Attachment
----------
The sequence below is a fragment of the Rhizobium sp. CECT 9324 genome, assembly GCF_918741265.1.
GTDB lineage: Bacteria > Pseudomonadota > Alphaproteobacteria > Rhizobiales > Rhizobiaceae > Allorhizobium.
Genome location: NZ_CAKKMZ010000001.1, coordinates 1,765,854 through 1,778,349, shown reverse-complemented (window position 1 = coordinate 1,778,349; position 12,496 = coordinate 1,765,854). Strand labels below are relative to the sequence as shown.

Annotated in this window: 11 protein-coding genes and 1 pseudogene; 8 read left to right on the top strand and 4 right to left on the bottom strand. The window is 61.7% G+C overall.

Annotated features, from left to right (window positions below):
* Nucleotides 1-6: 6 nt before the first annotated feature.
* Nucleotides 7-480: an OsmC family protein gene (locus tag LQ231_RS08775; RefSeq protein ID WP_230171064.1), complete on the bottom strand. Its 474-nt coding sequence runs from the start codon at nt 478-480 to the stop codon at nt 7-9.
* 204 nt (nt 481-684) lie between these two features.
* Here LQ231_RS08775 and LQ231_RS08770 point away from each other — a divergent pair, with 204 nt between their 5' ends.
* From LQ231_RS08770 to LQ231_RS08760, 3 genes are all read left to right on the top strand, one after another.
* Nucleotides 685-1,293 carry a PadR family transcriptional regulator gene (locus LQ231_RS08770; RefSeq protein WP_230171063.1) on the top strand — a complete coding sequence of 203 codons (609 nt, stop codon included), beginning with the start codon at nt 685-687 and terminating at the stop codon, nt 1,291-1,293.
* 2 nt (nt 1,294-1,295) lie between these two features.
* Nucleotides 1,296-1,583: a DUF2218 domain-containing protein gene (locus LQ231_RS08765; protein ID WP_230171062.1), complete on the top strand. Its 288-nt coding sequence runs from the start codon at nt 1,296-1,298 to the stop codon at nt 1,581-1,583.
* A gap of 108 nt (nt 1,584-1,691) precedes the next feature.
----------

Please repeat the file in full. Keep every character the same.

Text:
The sequence below is a fragment of the Rhizobium sp. CECT 9324 genome, assembly GCF_918741265.1.
GTDB lineage: Bacteria > Pseudomonadota > Alphaproteobacteria > Rhizobiales > Rhizobiaceae > Allorhizobium.
Genome location: NZ_CAKKMZ010000001.1, coordinates 1,765,854 through 1,778,349, shown reverse-complemented (window position 1 = coordinate 1,778,349; position 12,496 = coordinate 1,765,854). Strand labels below are relative to the sequence as shown.

Annotated in this window: 11 protein-coding genes and 1 pseudogene; 8 read left to right on the top strand and 4 right to left on the bottom strand. The window is 61.7% G+C overall.

Annotated features, from left to right (window positions below):
* Nucleotides 1-6: 6 nt before the first annotated feature.
* Nucleotides 7-480: an OsmC family protein gene (locus tag LQ231_RS08775; RefSeq protein ID WP_230171064.1), complete on the bottom strand. Its 474-nt coding sequence runs from the start codon at nt 478-480 to the stop codon at nt 7-9.
* 204 nt (nt 481-684) lie between these two features.
* Here LQ231_RS08775 and LQ231_RS08770 point away from each other — a divergent pair, with 204 nt between their 5' ends.
* From LQ231_RS08770 to LQ231_RS08760, 3 genes are all read left to right on the top strand, one after another.
* Nucleotides 685-1,293 carry a PadR family transcriptional regulator gene (locus LQ231_RS08770; RefSeq protein WP_230171063.1) on the top strand — a complete coding sequence of 203 codons (609 nt, stop codon included), beginning with the start codon at nt 685-687 and terminating at the stop codon, nt 1,291-1,293.
* 2 nt (nt 1,294-1,295) lie between these two features.
* Nucleotides 1,296-1,583: a DUF2218 domain-containing protein gene (locus LQ231_RS08765; protein ID WP_230171062.1), complete on the top strand. Its 288-nt coding sequence runs from the start codon at nt 1,296-1,298 to the stop codon at nt 1,581-1,583.
* A gap of 108 nt (nt 1,584-1,691) precedes the next feature.